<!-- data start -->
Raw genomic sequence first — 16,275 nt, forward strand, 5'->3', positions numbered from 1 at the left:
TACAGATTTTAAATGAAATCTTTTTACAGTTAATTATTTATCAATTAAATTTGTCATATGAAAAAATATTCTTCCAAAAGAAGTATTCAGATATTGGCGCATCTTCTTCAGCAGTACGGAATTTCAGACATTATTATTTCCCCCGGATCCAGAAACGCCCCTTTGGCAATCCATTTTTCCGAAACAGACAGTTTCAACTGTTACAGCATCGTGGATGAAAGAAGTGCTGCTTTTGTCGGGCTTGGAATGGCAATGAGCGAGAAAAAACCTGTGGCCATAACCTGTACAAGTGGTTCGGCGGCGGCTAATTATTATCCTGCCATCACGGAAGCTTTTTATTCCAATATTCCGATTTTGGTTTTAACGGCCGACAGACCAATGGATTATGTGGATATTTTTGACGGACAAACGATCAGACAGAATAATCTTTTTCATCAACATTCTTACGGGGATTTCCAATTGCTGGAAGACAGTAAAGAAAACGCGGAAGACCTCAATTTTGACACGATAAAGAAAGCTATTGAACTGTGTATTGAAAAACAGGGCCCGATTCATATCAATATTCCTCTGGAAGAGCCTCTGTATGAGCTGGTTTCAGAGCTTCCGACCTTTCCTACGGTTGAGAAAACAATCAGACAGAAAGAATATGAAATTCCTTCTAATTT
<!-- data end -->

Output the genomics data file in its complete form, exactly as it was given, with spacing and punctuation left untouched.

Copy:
Raw genomic sequence first — 16,275 nt, forward strand, 5'->3', positions numbered from 1 at the left:
TACAGATTTTAAATGAAATCTTTTTACAGTTAATTATTTATCAATTAAATTTGTCATATGAAAAAATATTCTTCCAAAAGAAGTATTCAGATATTGGCGCATCTTCTTCAGCAGTACGGAATTTCAGACATTATTATTTCCCCCGGATCCAGAAACGCCCCTTTGGCAATCCATTTTTCCGAAACAGACAGTTTCAACTGTTACAGCATCGTGGATGAAAGAAGTGCTGCTTTTGTCGGGCTTGGAATGGCAATGAGCGAGAAAAAACCTGTGGCCATAACCTGTACAAGTGGTTCGGCGGCGGCTAATTATTATCCTGCCATCACGGAAGCTTTTTATTCCAATATTCCGATTTTGGTTTTAACGGCCGACAGACCAATGGATTATGTGGATATTTTTGACGGACAAACGATCAGACAGAATAATCTTTTTCATCAACATTCTTACGGGGATTTCCAATTGCTGGAAGACAGTAAAGAAAACGCGGAAGACCTCAATTTTGACACGATAAAGAAAGCTATTGAACTGTGTATTGAAAAACAGGGCCCGATTCATATCAATATTCCTCTGGAAGAGCCTCTGTATGAGCTGGTTTCAGAGCTTCCGACCTTTCCTACGGTTGAGAAAACAATCAGACAGAAAGAATATGAAATTCCTTCTAATTT